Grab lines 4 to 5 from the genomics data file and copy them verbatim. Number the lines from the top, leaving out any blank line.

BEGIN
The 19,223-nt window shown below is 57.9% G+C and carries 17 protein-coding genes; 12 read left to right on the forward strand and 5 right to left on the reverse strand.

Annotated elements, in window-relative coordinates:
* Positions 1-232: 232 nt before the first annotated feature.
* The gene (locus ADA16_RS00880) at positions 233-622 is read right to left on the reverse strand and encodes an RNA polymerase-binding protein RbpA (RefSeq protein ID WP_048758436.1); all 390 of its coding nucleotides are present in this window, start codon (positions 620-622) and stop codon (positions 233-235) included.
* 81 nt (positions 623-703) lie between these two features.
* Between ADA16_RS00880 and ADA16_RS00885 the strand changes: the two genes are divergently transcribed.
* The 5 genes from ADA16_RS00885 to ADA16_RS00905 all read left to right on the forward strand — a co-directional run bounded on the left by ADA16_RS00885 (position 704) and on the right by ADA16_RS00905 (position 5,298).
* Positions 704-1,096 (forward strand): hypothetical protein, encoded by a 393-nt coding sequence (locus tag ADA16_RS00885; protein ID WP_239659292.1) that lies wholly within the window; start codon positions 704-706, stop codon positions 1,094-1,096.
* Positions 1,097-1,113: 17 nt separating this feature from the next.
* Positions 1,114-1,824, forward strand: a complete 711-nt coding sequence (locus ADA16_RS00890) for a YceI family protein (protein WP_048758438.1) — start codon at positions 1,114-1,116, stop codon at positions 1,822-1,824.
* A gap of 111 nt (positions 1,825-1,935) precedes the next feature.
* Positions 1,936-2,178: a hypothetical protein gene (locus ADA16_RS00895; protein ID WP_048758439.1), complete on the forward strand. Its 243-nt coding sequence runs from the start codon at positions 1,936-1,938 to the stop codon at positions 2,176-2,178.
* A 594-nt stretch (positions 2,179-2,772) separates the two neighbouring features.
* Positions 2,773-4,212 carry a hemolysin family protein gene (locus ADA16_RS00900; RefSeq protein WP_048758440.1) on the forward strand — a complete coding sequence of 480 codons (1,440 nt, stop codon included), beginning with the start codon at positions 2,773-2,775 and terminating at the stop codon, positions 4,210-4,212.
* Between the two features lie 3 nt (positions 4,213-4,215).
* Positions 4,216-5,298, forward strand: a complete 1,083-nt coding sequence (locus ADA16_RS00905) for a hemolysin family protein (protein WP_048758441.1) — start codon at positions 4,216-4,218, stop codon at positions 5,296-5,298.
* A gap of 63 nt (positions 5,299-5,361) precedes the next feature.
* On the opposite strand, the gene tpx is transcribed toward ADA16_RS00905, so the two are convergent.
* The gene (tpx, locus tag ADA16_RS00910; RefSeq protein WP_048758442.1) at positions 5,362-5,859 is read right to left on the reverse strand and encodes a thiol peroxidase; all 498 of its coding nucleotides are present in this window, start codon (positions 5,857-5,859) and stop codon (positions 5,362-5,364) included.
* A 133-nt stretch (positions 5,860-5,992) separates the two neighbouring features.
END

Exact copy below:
* The gene (locus ADA16_RS00880) at positions 233-622 is read right to left on the reverse strand and encodes an RNA polymerase-binding protein RbpA (RefSeq protein ID WP_048758436.1); all 390 of its coding nucleotides are present in this window, start codon (positions 620-622) and stop codon (positions 233-235) included.
* 81 nt (positions 623-703) lie between these two features.